That looks delicious! I think roasting makes most veggies better and have loved roasted cauliflower in the past, though I’ve only tried the non-fractal kind 8). Your photos are great as usual, and it looks like you take at least some photos indoors under artificial lighting. I’ve recently decided to give blogging another chance, but have trouble getting pretty photos w/o natural sunlight. If you don’t mind me asking, what kind of camera do you use and do you have any tips for taking indoor food shots? Thanks!

  7. renae Said,

    July 6, 2009 @ 4:09 pm


    I use a Canon Rebel XT, which is an older model but which I’ve felt no need to upgrade because I love it. For most of the indoor shots I take of food, I use this 50mm f/1.8 lens, which allows me to take pictures at night time indoors with no flash and usually without a tripod. Actually, I’m too impatient when cooking to ever use the tripod, which is why I sometimes end up with blurry pictures. In most cases though, there’s enough light. I also have a bounce flash that I use to get natural-looking lighting inside at night with faster shutter speeds.

    What you never want to do is use a direct flash, meaning it is very hard to do with a point-and-shoot camera, though you may be able to find one that has ISO 1600 or even 3200, which will help you take pictures in low light situations. I think Sonys are good at low-light situations but I’ve never owned one personally.

    If you are interested in getting a dSLR and are on a budget, I definitely recommend getting the Canon Rebel XT (you can also find them used): get the body only. The kit lens sucks. Then get that 50mm lens I linked to. It’s a fantastic lens for the price and gives you the freedom to take pictures indoors with no flash or tripod in most situations. You can branch out to other lenses as you can afford it and find the need for them.

  8. Xiaolu Said,

    July 7, 2009 @ 7:43 am

    Thanks a lot!

  9. Erin Said,

    July 7, 2009 @ 1:38 pm

    My boyfriend likes vegetables okay but will never ever buy them or prepare them himself for whatever reason.

    I like your romanesco! I was promised one in my CSA a few months ago but they ran out early and gave me broccoli instead which was fine, but I still have yet to try romanesco. I’d probably have no idea what to do with it either.

  10. Marija Said,

    July 7, 2009 @ 3:49 pm

    Can you tell me where you bought this vegetable (Romensco)? I’d love to try the recipe but I just can’t find it anywhere…

  11. renae Said,

    July 8, 2009 @ 9:09 am

    Marija, I got it from the farmer’s market. I went back today hoping to score another one to chop up and serve raw with dips at a party this weekend, but no such luck!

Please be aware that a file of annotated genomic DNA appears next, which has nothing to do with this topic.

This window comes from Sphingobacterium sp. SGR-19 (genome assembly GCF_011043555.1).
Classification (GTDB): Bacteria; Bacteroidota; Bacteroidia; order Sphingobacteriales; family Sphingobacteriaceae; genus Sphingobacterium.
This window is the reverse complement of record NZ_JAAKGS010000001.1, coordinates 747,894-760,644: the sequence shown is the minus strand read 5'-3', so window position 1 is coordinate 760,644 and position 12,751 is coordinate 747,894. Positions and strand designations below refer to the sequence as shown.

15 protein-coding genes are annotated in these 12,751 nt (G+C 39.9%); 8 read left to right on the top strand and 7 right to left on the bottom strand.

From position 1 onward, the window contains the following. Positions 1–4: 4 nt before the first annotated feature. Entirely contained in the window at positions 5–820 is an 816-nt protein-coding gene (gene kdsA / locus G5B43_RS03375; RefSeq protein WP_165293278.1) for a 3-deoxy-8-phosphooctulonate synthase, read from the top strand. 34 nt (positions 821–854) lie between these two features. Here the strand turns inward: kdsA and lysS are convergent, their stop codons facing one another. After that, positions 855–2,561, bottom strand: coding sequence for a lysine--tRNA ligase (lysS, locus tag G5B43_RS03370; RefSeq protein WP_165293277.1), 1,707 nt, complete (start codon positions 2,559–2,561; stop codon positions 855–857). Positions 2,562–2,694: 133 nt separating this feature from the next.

12. Josiane Said,

    July 11, 2009 @ 2:13 pm

    Oh, the leafy greens! My gentleman friend wouldn’t touch them when I met him, but he’s now relatively often requesting that we add spinach, kale, or chard to our meals, so there is hope! He still won’t touch lettuce, but no later than yesterday he tried a small mesclun salad…
    I was wondering what you’d do with the leftover zucchini guts; you’ve found a great use for them!

  13. Stacy Said,

    July 16, 2009 @ 8:56 am

    I’ve never heard of romanesco… it looks AWESOME.

    I assume that a lot of people grew up eating overcooked carrots and mushy peas served to (forced upon) them by well-intending parents, and this is at the root of their vegetable phobias. It’s a miracle I’ve come to adore most vegetables despite the years of soggy collard greens and limp broccoli with mayonnaise. Didn’t take any therapy, either.

  14. Stacy Said,

    July 16, 2009 @ 8:56 am

    I’ve never heard of romanesco… it looks AWESOME.

    I assume that a lot of people grew up eating overcooked carrots and mushy peas served to (forced upon) them by well-intending parents, and this is at the root of their vegetable phobias. It’s a miracle I’ve come to adore most vegetables despite the years of soggy collard greens and limp broccoli with mayonnaise. Didn’t take any therapy, either.

  15. Nik Watt Said,

    October 11, 2010 @ 9:41 am

    I found this most-curious vegetable the other day, on sale in Edinburgh’s Morningside area.

    Had I not seen the bottom/root I’d have been none the wiser considering this shot:

  16. onxy Said,

    October 21, 2010 @ 9:38 am

    hi, just browsing your blog for the first time today, i live in italy , i have romanesco steemed and than tossed in way to much basil leaves oliv oil and lemon juice! best thing ever!
    very nice blog! greetings from italy